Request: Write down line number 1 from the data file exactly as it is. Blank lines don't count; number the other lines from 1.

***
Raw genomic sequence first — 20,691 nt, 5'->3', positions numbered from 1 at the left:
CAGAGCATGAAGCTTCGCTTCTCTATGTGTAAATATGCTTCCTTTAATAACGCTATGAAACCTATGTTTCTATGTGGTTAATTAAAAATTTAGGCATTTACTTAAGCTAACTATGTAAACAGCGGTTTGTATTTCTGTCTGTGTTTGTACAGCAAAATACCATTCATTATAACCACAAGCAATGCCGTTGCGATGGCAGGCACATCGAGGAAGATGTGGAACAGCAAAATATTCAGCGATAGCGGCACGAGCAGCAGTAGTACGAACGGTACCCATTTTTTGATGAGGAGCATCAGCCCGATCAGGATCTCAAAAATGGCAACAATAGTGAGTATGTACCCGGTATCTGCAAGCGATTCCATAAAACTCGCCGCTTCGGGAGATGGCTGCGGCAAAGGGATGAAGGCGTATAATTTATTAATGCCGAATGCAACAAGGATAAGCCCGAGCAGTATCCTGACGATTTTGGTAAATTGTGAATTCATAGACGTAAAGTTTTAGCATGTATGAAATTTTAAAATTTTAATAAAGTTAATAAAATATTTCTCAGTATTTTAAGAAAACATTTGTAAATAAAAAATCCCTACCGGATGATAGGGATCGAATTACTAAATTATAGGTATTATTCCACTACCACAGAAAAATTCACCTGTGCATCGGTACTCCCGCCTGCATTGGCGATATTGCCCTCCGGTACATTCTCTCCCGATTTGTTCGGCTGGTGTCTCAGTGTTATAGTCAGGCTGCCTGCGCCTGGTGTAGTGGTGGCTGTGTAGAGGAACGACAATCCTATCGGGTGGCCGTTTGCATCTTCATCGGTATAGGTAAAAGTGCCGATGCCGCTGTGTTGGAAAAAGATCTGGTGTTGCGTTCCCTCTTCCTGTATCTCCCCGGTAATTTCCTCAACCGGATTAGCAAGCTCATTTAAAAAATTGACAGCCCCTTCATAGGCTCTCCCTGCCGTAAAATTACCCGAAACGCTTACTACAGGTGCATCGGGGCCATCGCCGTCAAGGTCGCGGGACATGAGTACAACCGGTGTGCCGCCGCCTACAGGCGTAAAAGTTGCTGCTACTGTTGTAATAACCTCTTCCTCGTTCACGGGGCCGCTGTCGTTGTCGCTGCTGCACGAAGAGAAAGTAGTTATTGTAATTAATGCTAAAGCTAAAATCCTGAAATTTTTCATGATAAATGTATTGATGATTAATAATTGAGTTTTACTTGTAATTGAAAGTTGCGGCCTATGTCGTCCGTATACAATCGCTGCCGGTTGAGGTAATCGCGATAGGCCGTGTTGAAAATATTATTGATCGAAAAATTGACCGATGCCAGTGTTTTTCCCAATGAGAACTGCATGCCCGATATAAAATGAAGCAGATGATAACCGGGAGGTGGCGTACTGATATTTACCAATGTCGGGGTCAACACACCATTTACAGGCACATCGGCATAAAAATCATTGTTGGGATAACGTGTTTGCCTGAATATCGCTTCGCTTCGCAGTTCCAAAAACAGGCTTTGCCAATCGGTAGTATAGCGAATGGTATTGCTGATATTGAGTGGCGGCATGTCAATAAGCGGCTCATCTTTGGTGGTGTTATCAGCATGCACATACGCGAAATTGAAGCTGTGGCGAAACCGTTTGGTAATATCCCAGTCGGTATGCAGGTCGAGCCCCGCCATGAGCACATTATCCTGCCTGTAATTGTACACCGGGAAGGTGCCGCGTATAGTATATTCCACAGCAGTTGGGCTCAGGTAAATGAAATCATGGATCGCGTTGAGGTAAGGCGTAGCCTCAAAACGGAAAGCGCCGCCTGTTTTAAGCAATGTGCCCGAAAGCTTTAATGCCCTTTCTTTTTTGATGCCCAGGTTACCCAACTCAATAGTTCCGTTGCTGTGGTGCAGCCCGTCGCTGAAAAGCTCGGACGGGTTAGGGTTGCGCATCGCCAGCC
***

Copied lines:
Raw genomic sequence first — 20,691 nt, 5'->3', positions numbered from 1 at the left: